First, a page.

Winning Leap - 3000m Gold Bowl (Grade 2)
(Photo : JC Photographics / Summerhill Stud)
LE COUP D’OR : CONFUSION REIGNS
For the first time in living memory, the two Gold Cups that really count are being staged within the same week. Yesterday saw the running of the Royal Ascot version, highlight of the greatest week in European racing, and for the past four years, domain of Solskjaer’s younger brother, Yeats. Because of the upheaval the World Football Cup has imposed upon local racing, our own Gold Cup (sponsored by Canon), is to be staged on the 26th June, as opposed to the first Saturday in August, where it’s been since time immemorial. It is the staying championship of South Africa, and its winner is almost invariably crowned the Equus Awards Stayer of the Year. This year’s renewal is remarkable for the fact that for the first time (ever, as far as we can make out), there’s the potential of a three year old winning it.
There was a time when the English Derby, staged over 1,5 miles in June, was considered the sternest of tests for a three year old, and it was never thought advisable to run a horse much further in his classic year. More recently, the Australians have taught us it’s possible to run three year olds in their greatest staying race, the Melbourne Cup as early as November.
And so it’s happened that this year, we have our own top three year old engaged in the event in the form of Winning Leap. Ordinarily, we’d be concerned about his ability to get the trip, being the son of a world class miler in Labeeb, out of a Northern Guest mare descending from one of the Aga Khan’s oldest families, the one which produced Nasrullah and Royal Charger as well as the flying filly, Mumtaz Mahal. Another really good sort to come from this family was the European Champion Miler, Kalamoun, like Nasrullah and Royal Charger an outstanding stallion in his own right, but unfortunate to die prematurely.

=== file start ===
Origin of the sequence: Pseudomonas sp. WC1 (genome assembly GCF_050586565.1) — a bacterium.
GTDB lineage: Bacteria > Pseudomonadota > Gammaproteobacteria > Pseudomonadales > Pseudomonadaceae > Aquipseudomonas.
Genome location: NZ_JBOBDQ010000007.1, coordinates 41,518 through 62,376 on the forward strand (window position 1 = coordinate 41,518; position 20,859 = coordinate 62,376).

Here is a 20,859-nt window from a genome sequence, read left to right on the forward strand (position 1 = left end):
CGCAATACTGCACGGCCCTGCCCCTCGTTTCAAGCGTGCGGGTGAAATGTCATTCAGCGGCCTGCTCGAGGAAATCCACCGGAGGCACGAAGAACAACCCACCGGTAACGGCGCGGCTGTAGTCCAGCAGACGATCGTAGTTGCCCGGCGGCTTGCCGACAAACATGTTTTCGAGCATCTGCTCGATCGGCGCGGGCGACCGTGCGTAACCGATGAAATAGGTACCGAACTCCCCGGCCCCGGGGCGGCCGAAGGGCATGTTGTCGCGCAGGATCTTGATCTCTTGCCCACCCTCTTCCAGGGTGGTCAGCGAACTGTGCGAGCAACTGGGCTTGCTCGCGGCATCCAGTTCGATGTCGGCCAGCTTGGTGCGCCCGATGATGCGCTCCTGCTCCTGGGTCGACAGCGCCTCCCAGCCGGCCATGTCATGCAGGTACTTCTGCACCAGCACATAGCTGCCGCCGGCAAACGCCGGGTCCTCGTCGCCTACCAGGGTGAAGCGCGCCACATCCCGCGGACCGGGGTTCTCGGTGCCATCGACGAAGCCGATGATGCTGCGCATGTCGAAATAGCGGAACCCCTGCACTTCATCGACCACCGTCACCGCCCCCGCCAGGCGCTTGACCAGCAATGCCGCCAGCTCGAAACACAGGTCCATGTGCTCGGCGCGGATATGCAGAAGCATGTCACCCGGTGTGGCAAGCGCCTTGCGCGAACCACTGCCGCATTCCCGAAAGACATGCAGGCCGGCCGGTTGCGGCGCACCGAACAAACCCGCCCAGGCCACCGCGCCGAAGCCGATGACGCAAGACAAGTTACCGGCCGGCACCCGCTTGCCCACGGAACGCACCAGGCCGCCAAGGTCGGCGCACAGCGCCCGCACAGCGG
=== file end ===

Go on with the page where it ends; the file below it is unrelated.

Winning Leap’s credentials over the trip are well known, as he charged off with the laurels in Johannesburg’s Gold Bowl (Gr.2), over 3000m in May, so there’s every reason to expect that he’ll get the trip next Saturday, unless the handicapper has “fixed” him with weight once and for all. Winner of his last three starts by a combined 9.75 lengths, he is up there at the top of most bookmaker’s boards, as matters stand.
We quote from a recent article posted by Charl Pretorius on Racingweb.
His trainer, Dominic Zaki said “He’s not much to look at - he resembles a little camel, but he’s got a big stride and some acceleration and he stays forever and a day. He’s improved with maturity and there is much more to come. We’ll restrict him to long distances; there is no reason to change what is clearly his game. Yes, the Gold Cup is his mission, he’s a top horse and we may go for the Gold Vase on 3 July over 2800m on his way to the Cup.”
“Another impressive graduate of the winner factory at Summerhill Stud, Winning Leap fetched R85,000 at the 2008 Ready To Run Sale. Breeder Mick Goss would call him a horse “stolen” from the sales ring”.
CANON GOLD CUP (Grade 1)
Greyville, 3200m, 26 June 2010
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Mike de Kock
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Mike de Kock